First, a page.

The year 1977 is deeply etched in the mind of writer Roger Jenkins, who was born in Singapore to British parents.
It was the year former Prime Minister Lee Kuan Yew called for the clean-up of the Singapore River.
It inspired his book, From The Belly Of The Carp, published in 1996.
On May 15 and 16, characters from his book - which features monologues from a mix of real and fictional characters - will come to life by the Singapore River as part of the Singapore HeritageFest.
Professional actors dressed as coolies and merchants will be performing his poems by the river and interacting with passers-by.
Jenkins' book, which won the Singapore Literature Prize in 1995, takes its name from the river's shape.
Early traders called the river "belly of the carp" because of its shape and because the carp symbolises prosperity, said the 62-year-old, who works as a storyteller at libraries and schools.
Jenkins went to boarding school in the United Kingdom before rediscovering Singapore in his travels and returning in 1978. He is now a Singaporean and lives here with his wife and son.
"I still remember the time before the clean-up, when this was a working river with bumboats and bales of semi-processed rubber, and the pungent smell," said Jenkins.
He added that he feels lucky to have witnessed the tail end of a way of life by the river, before business activities at the river folded.
People who are interested in learning about the river's history should not be put off by the poetry in his book, he said, because the language is easy to understand.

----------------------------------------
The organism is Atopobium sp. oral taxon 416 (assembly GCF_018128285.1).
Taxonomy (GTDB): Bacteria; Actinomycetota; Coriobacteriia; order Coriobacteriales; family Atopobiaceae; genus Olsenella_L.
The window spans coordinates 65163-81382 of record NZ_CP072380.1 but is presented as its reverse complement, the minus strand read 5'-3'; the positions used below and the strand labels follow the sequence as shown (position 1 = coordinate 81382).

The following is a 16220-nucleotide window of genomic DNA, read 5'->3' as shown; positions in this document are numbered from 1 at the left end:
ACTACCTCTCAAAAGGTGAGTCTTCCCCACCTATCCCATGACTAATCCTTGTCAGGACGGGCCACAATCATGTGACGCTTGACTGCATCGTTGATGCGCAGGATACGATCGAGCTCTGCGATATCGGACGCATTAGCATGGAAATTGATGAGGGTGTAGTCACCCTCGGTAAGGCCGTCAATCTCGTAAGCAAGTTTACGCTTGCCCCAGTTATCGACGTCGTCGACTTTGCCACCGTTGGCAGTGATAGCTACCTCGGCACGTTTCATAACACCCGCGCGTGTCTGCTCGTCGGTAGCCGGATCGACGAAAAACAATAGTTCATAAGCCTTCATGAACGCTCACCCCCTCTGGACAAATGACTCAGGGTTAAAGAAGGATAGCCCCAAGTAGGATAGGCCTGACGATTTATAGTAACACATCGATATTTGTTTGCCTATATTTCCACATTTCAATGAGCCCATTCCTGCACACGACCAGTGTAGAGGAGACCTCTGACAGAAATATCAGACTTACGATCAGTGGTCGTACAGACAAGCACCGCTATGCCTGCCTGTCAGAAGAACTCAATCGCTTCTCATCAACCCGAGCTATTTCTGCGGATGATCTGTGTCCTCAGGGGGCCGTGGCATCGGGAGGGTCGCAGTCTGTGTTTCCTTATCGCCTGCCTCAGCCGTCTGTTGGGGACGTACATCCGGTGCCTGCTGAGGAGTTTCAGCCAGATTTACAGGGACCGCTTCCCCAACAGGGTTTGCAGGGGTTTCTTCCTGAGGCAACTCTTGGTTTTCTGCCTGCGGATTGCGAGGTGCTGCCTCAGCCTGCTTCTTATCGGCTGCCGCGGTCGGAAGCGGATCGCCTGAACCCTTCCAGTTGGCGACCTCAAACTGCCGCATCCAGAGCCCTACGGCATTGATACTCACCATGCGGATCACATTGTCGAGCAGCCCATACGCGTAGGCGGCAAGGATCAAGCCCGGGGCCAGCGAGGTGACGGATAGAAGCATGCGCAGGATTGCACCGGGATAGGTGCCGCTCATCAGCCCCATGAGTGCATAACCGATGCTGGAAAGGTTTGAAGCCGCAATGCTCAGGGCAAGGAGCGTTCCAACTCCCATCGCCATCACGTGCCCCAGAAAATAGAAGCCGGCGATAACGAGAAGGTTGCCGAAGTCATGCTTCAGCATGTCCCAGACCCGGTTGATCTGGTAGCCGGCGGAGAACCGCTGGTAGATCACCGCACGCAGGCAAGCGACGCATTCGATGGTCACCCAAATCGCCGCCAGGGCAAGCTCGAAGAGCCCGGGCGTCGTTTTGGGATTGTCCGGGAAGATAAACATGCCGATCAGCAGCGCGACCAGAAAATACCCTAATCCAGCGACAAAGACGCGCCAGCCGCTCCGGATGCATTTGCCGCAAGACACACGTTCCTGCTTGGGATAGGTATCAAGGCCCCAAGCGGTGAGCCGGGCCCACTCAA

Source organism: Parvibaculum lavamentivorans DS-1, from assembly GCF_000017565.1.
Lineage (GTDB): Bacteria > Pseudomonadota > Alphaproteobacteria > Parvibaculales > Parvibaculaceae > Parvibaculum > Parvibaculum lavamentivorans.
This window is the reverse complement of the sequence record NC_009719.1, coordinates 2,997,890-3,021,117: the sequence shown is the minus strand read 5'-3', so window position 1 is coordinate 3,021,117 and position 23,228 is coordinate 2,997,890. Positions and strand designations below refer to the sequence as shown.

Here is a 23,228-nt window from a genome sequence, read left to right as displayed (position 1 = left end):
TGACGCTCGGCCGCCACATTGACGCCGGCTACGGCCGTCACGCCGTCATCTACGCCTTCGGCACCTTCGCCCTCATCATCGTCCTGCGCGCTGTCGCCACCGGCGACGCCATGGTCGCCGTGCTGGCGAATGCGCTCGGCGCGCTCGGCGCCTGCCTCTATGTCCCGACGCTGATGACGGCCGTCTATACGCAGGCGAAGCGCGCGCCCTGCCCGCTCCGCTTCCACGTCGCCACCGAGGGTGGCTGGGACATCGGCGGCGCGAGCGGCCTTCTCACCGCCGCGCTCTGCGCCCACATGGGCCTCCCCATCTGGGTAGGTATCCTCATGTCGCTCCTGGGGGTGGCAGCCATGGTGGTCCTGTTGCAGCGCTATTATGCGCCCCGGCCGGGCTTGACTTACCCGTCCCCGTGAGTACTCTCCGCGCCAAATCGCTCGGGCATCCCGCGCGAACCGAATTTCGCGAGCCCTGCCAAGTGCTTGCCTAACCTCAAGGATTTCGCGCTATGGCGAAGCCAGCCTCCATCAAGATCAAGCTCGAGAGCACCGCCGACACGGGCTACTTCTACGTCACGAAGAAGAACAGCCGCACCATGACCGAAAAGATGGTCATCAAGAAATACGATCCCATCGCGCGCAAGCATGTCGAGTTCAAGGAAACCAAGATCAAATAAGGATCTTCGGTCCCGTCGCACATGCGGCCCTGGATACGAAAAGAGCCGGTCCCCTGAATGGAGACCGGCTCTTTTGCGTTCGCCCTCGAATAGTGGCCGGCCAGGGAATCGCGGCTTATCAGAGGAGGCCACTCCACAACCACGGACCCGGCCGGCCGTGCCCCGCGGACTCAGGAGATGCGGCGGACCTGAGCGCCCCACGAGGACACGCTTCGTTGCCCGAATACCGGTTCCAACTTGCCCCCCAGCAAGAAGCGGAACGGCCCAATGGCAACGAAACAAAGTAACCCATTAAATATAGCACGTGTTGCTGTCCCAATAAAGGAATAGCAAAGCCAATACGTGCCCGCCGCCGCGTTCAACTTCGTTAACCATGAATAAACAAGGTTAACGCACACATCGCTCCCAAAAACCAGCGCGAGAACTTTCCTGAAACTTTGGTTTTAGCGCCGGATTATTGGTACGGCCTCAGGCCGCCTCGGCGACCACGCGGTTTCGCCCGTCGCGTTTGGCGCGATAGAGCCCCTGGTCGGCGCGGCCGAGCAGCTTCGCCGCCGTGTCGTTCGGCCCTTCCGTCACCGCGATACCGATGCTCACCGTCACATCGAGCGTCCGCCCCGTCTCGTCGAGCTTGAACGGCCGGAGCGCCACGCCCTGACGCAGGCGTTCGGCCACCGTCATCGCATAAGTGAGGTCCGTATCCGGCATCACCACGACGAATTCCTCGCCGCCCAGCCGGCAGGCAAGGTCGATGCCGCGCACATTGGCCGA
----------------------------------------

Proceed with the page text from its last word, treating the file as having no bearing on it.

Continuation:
"My critics think that my poems are too simple but I consider simplicity to be a virtue."
For instance, the first few lines of Coolie reads: "Rubber. Rice. Flour. Wood. / Coffee. Pepper. Charcoal. / It's all the same, / barrel, crate, gunnysack: / Heavy."
Jenkins says the one-word sentences show the coolie to be a man of few words and reflects his situation as part of the working class that may not have had much education.
His poems also include monologues inspired by historical records of figures such as Stamford Raffles and William Farquhar.
Historians have written to him to praise his depiction of their relationship, he said.
Recently, while watching a news clip about the Singapore River, it hit him that the young presenter would have no personal memories of the river before it was cleaned.
He feels particularly happy when readers from younger generations discover his book.
Knowledge of heritage anchors us, like poles along the river anchored the bumboats, he said.
"It is so important to have a sense of the past, so you can see how far you have come."
This article was first published on April 25, 2015.
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